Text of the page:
c-FLIPL mRNA expression level was quantified via RT-PCR. Total RNA was extracted from T24 cells by the EasyBlue reagent (cat. no. 17061; Life Technologies, Korea). The cDNA was prepared using the M-MLV reverse transcriptase (cat. no. 18057018; Thermo Scientific), according to the manufacturer’s instructions. PCR primers were procured from GenoTech (Daejeon, Korea). GAPDH primer was used as a loading control. The primers used for the amplification on c-FLIPL and GAPDH were the following: c-FLIPL: 5′-CGGACTATAGAGTGCTGATGG-3′GGACT5′-GATTATCAGGCAGATTCCTAG-3′; GAPDH: 5′-AGGTCGGAGTCAACGGATTTG-3′ and 5′-GTGATGGCATGGACTGTG-GT-3′. PCR reaction was carried out using the following cycling conditions: c-FLIPL: 94°C for 5 min, followed by 34 cycles of 94°C for 40 sec, 54°C for 45 sec and 72°C for 40 sec; GAPDH: 95°C for 5 min, followed by 24 cycles of 94°C for 30 sec, 58°C for 45 sec and 72°C for 40 sec and with last expansion at 72°C for 5 min. The PCR products were performed by 1.5% agarose gel electrophoresis and visualized with 10% ethidium bromide using a gel documentation system (cat. no. WGD30; DAIHAN, Korea).
Measurement of apoptosis-inducing factor nuclear translocation
The cells were harvested and washed three times with cold PBS, and then incubated with an extraction buffer consisting of HEPES 10 mM, sucrose 250 mM, KCl 10 mM, MgCl2 1.5 mM, EDTA 1 mM, EGTA 1 mM, digitonin 0.05 % and PMSF 1 mM at 4°C for 10 min, then centrifuged at 10,000 g at 4°C for 10 min. The supernatant containing cytosolic proteins was removed and the pellet was incubated in a nuclear extraction buffer consisting of NaCl 350 mM, EDTA 1 mM, EGTA 1 mM, Tris–HCl 10 mM, pH 7.4 and protease inhibitors at 4°C for 20 min, and then centrifuged at 10,000 g at 4°C for 10 min. The proteins were loaded onto a 12% SDS-polyacrylamide gels and transferred on nitrocellulose membranes. After blocking in 5% skim milk at room temperature for 30 min, the membranes were probed with anti-AIF (1:1000), anti-α-tubulin (1:2000), and anti-lamin B (1:2000) antibodies, followed by incubation with a horseradish peroxidase-conjugated secondary antibody. Antibodies were procured from Santa Cruz Biotechnology (Santa Cruz, California, USA). The bands were detected by Immobilon Western Chemiluminescent HRP Substrate solution (Millipore Corporation, Bedford, Massachusetts, USA).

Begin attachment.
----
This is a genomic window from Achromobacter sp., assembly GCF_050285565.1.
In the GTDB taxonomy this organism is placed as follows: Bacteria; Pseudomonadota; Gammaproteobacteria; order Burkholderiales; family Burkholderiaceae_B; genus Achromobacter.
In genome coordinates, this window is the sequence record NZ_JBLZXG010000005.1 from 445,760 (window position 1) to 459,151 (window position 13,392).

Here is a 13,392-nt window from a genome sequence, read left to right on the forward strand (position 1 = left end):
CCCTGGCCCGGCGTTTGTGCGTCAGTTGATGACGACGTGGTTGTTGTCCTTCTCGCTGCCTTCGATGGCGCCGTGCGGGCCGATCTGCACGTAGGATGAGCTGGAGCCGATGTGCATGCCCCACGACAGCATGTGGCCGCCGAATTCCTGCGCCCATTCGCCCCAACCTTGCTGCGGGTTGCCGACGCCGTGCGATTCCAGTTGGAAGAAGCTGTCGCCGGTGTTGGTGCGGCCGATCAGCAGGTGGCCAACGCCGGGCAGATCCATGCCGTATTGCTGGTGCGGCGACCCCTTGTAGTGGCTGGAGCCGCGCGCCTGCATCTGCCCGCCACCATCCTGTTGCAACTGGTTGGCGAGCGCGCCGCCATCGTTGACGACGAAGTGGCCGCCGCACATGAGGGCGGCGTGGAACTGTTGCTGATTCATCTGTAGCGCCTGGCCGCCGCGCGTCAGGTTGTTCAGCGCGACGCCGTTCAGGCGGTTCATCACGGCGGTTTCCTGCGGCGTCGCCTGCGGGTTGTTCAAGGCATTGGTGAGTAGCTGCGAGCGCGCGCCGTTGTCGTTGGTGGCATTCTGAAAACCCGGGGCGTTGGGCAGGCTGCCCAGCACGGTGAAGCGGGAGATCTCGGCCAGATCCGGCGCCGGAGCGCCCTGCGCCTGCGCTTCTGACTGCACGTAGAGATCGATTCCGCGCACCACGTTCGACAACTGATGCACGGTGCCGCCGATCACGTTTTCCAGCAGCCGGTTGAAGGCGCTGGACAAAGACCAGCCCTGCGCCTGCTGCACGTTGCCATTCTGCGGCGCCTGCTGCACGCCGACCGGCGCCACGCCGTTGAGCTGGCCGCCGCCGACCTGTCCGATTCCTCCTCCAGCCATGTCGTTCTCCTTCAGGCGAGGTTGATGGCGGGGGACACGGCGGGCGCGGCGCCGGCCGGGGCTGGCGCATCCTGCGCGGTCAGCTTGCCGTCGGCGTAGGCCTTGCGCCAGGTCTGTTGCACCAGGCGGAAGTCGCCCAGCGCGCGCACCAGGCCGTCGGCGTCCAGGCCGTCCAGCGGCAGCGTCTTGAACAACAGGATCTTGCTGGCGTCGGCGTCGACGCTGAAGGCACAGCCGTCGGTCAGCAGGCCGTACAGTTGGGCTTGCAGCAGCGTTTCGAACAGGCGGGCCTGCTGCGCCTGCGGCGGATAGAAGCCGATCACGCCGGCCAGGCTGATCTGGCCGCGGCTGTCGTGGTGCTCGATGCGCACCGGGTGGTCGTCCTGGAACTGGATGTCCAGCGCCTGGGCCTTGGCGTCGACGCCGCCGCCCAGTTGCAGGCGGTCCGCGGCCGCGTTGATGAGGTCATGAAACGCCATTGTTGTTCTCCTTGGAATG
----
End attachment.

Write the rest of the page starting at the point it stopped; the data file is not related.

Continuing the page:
Data were analyzed using one-way analysis of variance followed by posthoc comparisons using the Statistical Package for Social Sciences 8.0 (SPSS Inc., Chicago, Illinois, USA). All experiments were performed three independent times. The results were expressed as the mean ± SD and P values of less than 0.05 were considered to be statistically significant.
Metformin induces apoptosis in human bladder cancer T24 cells
In our previous study, we reported that metformin mediated apoptosis in human renal cancer A498 cells . To determine the apoptotic effects of metformin on the cell growth of human BC T24 cells, the cells were treated with different concentrations of metformin for 24 h. Our results showed that cell viability decreased in a dose-dependent manner in metformin-treated T24 cells (Fig. 1a). Next, we verified the apoptotic effects of metformin in T24 cells. As shown in Fig. 1b, treatment of T24 cells increased the typical characteristics of apoptosis, including cell shrinkage and detachment of cells from the culture vessel. The metformin-treated T24 cells caused a distinguishable and dose-dependent increase in sub-G1 phase cells (Fig. 1c). Additionally, treatment of T24 cells with metformin increased cleavage of PARP and cleaved-caspase3 (Fig. 1d). These results indicate that metformin induces a significant increase of apoptotic cells in the T24 cells dose-dependently.